It was an interesting weekend in Arizona as competing visions of the future of the Republican Party were on full display. On Friday evening, supporters of Donald Trump waited for hours in near-100-degree heat to enter the Findlay Toyota Center in Prescott Valley to participate in a rally for Trump-backed candidates.
Pence, on the other hand, made several low-key stops in Phoenix and Tucson, touting his choice for governor, Karrin Taylor Robson. With Trump backing former local TV anchor Kari Lake, the dueling appearances were a study in contrasts.
“Some day they’re going to talk about this in ASU political science classes because it’s such a perfect political science experiment about what wins elections,” said former state lawmaker Stan Barnes.
It’s an experiment in obfuscating reality. The differences between the two candidates are very small with both Robson and Lake pro-life, pro-gun, pro-wall, and pro-Trump. But Robson is not only backed by Pence but by Arizona Governor Peter Ducey as well. Ducey made Trump’s top ten enemies list by refusing to overturn Arizona’s election in 2020.
During an appearance in Peoria, Taylor Robson called Lake a “fraud” because of her past support for Democratic President Barack Obama. In Prescott Valley, Lake didn’t use Taylor Robson’s name, but described her GOP opponent as an “open borders RINO” who was relying on her husband’s wealth and a blank check “trying to buy this election.”
Arizona Democrats, meanwhile, said there was no meaningful difference between either wing of the GOP. It was a message overshadowed by a dizzying day of Republicans battling each other.
The GOP schism in the state has been simmering since before the 2020 election. In fact, disunity is cited as one of the reasons Trump didn’t carry the state. And it certainly had a lot to do with the loss of the GOP’s incumbent senator Martha McSally to Mark Kelly.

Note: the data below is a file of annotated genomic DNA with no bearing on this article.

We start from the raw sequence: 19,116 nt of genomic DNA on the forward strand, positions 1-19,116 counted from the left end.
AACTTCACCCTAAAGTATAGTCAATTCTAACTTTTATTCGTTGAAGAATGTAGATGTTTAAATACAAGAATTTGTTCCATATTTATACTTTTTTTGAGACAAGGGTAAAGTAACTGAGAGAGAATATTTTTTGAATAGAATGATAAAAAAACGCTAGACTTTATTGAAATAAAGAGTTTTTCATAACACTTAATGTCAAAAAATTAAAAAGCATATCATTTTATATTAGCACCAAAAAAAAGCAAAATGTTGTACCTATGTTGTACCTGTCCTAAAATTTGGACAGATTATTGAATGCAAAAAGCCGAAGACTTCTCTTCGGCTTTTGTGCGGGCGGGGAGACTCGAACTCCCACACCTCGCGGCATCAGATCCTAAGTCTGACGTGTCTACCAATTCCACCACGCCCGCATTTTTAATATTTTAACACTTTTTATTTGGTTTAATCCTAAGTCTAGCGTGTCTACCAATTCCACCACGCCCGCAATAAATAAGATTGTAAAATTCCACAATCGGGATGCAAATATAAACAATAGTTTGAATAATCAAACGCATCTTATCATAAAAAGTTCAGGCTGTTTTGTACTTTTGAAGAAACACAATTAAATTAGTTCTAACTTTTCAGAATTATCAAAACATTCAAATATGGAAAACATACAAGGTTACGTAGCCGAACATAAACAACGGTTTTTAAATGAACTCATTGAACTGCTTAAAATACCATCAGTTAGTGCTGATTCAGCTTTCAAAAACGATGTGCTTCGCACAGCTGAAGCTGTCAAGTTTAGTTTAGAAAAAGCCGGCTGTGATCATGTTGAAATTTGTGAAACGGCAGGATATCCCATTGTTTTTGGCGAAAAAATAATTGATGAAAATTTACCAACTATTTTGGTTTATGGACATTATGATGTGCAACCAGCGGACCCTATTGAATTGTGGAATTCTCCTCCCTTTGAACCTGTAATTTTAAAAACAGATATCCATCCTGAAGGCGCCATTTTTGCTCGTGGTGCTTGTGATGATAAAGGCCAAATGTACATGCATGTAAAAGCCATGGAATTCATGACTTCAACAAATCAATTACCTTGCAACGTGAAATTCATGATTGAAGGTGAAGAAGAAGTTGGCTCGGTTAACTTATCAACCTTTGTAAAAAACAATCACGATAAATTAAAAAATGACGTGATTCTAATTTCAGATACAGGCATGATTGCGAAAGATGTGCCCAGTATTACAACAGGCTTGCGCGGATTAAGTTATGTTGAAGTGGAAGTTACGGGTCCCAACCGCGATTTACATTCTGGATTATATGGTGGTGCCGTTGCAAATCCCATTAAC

The Atlantic’s Elaine Godfrey says Pence is “on a mission” of political damage control.
This race isn’t the first time that Pence has deviated from the Trump script, but it’s probably the most noteworthy one. Robson and Lake represent a larger battle within the GOP, between establishment types, like Pence, who want to preserve an ounce of sanity in their party, and Trump’s cabal of wild-eyed election-fraud fanatics. By endorsing Robson, Pence seems eager to show that today’s Republican Party can be a place for Americans who accept Trump but are not certifiable; a Robson win in Arizona would be a data point in support of that hypothesis.
The split in the Republican Party in Arizona and almost everywhere else is not a fight over issues. It’s not even a fight over Trump. It’s a fight over the perception of the party and what it means to be a Republican.
Trump defines the party in terms of loyalty to Donald Trump. And Trump defines “loyalty” as the extent to which you support him — personally and politically. Many Republicans see nothing wrong with that. Others, like Pence, see that kind of cult of personality as unconservative and dangerous. They take a far more traditional view of the Republican Party and want a return to the GOP’s roots of supporting God, low taxes, and small government.
Pence is fighting a rear-guard action against Trump that has little hope for success. The populist forces driving the Republican Party will not be denied — even if Donald Trump isn’t the candidate.